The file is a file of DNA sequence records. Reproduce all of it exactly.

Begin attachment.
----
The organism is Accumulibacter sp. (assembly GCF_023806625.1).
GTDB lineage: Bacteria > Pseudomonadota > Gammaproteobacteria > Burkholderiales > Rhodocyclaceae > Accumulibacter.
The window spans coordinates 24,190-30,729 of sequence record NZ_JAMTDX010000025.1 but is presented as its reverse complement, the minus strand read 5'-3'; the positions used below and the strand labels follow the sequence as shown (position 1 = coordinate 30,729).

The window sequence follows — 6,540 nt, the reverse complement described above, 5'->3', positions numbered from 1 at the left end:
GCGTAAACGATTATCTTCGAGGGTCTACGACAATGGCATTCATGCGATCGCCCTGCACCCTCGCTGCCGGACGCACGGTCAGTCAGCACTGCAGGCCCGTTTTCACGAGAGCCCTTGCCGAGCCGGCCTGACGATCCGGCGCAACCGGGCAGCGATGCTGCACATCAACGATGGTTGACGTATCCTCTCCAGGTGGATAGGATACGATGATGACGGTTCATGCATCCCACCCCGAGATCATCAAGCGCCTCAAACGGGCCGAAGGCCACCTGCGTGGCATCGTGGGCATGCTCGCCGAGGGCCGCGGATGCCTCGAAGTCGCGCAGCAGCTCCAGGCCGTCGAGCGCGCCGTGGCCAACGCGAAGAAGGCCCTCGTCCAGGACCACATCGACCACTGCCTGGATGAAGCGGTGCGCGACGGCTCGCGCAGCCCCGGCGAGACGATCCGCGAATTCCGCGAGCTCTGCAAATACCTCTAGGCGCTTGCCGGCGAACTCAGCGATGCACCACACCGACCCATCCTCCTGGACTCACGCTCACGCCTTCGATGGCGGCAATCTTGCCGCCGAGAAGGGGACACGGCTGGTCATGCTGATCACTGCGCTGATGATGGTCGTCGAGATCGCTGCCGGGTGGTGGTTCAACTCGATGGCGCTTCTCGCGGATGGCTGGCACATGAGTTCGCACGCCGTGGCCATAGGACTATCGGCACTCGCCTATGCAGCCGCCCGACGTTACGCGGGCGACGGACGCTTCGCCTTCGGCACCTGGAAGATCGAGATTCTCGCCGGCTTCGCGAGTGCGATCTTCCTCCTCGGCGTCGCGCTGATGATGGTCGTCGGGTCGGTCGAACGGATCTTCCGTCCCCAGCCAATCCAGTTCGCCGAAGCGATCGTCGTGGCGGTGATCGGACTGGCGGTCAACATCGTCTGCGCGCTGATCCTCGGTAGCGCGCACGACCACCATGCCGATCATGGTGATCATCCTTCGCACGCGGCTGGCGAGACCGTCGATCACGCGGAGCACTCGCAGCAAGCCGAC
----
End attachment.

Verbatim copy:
The organism is Accumulibacter sp. (assembly GCF_023806625.1).
GTDB lineage: Bacteria > Pseudomonadota > Gammaproteobacteria > Burkholderiales > Rhodocyclaceae > Accumulibacter.
The window spans coordinates 24,190-30,729 of sequence record NZ_JAMTDX010000025.1 but is presented as its reverse complement, the minus strand read 5'-3'; the positions used below and the strand labels follow the sequence as shown (position 1 = coordinate 30,729).

The window sequence follows — 6,540 nt, the reverse complement described above, 5'->3', positions numbered from 1 at the left end:
GCGTAAACGATTATCTTCGAGGGTCTACGACAATGGCATTCATGCGATCGCCCTGCACCCTCGCTGCCGGACGCACGGTCAGTCAGCACTGCAGGCCCGTTTTCACGAGAGCCCTTGCCGAGCCGGCCTGACGATCCGGCGCAACCGGGCAGCGATGCTGCACATCAACGATGGTTGACGTATCCTCTCCAGGTGGATAGGATACGATGATGACGGTTCATGCATCCCACCCCGAGATCATCAAGCGCCTCAAACGGGCCGAAGGCCACCTGCGTGGCATCGTGGGCATGCTCGCCGAGGGCCGCGGATGCCTCGAAGTCGCGCAGCAGCTCCAGGCCGTCGAGCGCGCCGTGGCCAACGCGAAGAAGGCCCTCGTCCAGGACCACATCGACCACTGCCTGGATGAAGCGGTGCGCGACGGCTCGCGCAGCCCCGGCGAGACGATCCGCGAATTCCGCGAGCTCTGCAAATACCTCTAGGCGCTTGCCGGCGAACTCAGCGATGCACCACACCGACCCATCCTCCTGGACTCACGCTCACGCCTTCGATGGCGGCAATCTTGCCGCCGAGAAGGGGACACGGCTGGTCATGCTGATCACTGCGCTGATGATGGTCGTCGAGATCGCTGCCGGGTGGTGGTTCAACTCGATGGCGCTTCTCGCGGATGGCTGGCACATGAGTTCGCACGCCGTGGCCATAGGACTATCGGCACTCGCCTATGCAGCCGCCCGACGTTACGCGGGCGACGGACGCTTCGCCTTCGGCACCTGGAAGATCGAGATTCTCGCCGGCTTCGCGAGTGCGATCTTCCTCCTCGGCGTCGCGCTGATGATGGTCGTCGGGTCGGTCGAACGGATCTTCCGTCCCCAGCCAATCCAGTTCGCCGAAGCGATCGTCGTGGCGGTGATCGGACTGGCGGTCAACATCGTCTGCGCGCTGATCCTCGGTAGCGCGCACGACCACCATGCCGATCATGGTGATCATCCTTCGCACGCGGCTGGCGAGACCGTCGATCACGCGGAGCACTCGCAGCAAGCCGAC